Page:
The Brookings Institution, one of the oldest public policy think tanks in Washington DC, released its Education Choice and Competition Index today. According to the index, Washington DC ranks third out of 107 cities and suburban areas for school choice based on the policies governing choice and availability of education options.
While the District’s mix of public, public charter, and private schools does offer parents a wide variety of educational choice, it does not mean that all of those choices are available to all parents. For the most part, private school options are only available to upper income families. In 2009, Barack Obama ended the voucher program that gave more than 2000 children from low income families the opportunity to attend private schools instead of failing public schools.
Furthermore, the index did not take into account the fact that DC Public Schools announced in August that, thanks to a waiver from the Department of Education, it would be ending its Title I School Choice Programs. That program allowed students assigned to schools designated as a Title I school in need of improvement the option to enroll in an alternative public school or public charter school. According to a letter from Chancellor Kaya Hederson, this move allows the district greater flexibility in spending federal funds. What it in fact does is take away what little control parents had over the education of their children.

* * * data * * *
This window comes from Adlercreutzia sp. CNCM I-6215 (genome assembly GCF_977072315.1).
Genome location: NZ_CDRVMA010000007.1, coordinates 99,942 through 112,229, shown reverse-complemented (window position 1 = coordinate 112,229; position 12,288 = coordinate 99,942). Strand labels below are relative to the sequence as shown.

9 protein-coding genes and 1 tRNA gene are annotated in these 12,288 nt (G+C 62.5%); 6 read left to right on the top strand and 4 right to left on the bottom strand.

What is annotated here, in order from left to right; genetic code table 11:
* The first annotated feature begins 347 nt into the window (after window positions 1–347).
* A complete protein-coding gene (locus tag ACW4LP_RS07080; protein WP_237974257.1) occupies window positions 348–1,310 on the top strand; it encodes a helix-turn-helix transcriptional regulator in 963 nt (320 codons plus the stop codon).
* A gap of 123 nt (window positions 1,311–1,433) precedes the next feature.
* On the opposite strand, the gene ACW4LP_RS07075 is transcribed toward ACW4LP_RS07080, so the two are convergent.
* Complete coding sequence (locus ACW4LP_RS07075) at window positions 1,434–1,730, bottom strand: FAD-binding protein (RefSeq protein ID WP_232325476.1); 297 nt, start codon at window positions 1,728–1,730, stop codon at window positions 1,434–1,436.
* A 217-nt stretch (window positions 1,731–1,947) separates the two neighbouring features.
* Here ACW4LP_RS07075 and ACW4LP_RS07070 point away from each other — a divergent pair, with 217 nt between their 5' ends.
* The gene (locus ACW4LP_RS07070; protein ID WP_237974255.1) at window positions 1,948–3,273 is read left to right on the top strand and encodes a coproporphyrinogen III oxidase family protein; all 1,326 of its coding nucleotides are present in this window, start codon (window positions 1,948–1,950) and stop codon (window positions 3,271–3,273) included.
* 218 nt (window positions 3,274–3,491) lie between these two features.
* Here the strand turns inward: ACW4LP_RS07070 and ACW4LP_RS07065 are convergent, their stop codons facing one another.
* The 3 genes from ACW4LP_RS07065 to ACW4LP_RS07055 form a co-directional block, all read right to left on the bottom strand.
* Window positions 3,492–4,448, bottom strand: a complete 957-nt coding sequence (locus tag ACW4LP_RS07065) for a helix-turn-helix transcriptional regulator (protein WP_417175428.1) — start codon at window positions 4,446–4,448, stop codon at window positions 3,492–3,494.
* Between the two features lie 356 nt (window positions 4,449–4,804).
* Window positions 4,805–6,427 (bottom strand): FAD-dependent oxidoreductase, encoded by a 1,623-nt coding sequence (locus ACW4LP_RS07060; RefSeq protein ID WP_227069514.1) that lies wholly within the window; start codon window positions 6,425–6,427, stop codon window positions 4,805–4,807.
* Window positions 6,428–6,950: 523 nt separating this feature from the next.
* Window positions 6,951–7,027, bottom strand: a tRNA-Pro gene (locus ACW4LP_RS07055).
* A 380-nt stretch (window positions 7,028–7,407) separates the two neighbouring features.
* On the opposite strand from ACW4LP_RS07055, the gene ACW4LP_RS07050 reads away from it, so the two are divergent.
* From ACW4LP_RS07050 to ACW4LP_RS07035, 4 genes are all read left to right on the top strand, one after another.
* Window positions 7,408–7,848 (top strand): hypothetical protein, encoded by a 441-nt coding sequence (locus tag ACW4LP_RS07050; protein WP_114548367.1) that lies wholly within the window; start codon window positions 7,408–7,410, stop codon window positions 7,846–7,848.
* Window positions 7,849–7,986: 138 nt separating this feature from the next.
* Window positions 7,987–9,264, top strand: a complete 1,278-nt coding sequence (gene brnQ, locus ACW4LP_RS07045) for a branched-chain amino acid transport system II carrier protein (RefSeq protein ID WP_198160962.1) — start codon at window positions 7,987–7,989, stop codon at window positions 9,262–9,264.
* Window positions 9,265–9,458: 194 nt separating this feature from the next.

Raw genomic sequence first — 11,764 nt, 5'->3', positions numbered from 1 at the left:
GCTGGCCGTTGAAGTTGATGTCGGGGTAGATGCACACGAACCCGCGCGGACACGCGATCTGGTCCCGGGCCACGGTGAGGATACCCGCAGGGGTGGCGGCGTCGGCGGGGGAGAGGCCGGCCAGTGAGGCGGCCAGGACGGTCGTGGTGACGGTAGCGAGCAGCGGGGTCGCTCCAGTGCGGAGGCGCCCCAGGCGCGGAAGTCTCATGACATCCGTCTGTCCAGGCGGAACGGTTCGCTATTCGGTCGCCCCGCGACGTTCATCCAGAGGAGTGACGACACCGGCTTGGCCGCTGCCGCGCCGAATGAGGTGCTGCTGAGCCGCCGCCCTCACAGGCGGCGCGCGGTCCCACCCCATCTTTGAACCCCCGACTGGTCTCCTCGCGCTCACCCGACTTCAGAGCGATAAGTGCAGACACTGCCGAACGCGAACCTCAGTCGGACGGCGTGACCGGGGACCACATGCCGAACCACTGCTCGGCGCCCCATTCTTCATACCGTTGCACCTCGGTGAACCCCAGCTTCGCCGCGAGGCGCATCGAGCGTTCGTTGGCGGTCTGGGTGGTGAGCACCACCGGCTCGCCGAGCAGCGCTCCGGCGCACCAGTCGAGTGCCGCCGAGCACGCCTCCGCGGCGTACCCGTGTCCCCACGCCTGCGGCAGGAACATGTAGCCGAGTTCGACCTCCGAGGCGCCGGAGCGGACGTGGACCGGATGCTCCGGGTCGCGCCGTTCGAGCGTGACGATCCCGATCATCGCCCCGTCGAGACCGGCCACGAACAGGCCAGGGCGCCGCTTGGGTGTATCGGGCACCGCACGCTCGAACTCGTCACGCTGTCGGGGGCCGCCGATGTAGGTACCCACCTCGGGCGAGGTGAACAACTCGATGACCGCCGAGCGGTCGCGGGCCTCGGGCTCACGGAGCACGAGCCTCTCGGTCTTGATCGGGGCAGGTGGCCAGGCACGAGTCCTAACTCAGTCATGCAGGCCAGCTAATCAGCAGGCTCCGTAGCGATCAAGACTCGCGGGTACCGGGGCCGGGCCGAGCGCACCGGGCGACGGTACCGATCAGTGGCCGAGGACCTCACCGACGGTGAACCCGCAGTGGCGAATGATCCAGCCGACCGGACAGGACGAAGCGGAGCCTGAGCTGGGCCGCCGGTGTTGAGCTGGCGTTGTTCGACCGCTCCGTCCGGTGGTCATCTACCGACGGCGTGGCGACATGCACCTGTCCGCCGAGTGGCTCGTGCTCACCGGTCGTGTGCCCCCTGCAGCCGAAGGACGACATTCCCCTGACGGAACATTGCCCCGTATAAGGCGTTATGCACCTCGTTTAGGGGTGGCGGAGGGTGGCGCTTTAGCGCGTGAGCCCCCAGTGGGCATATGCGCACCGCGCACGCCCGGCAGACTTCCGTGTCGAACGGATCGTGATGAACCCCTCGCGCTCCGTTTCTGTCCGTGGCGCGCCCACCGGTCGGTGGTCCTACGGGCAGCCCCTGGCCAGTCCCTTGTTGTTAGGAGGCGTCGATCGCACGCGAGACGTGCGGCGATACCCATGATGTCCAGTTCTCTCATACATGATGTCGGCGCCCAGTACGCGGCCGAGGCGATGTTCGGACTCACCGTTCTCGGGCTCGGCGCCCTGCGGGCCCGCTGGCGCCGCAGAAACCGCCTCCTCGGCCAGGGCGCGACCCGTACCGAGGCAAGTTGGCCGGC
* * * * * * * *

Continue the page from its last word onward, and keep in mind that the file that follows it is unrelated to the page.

In place of the school choice program, the District will provide grants to “allow individual schools to offer intensive extended day programs, technology-based instruction, and support for struggling learners during the regular school day.” In other words: instead of having the option of getting your child out of a failing school and into a good one, more money will be spent to allow those failing schools to continue to teach your child using new, broadly defined and unproven methods that are marketed as some sort of improvement to giving parents a choice.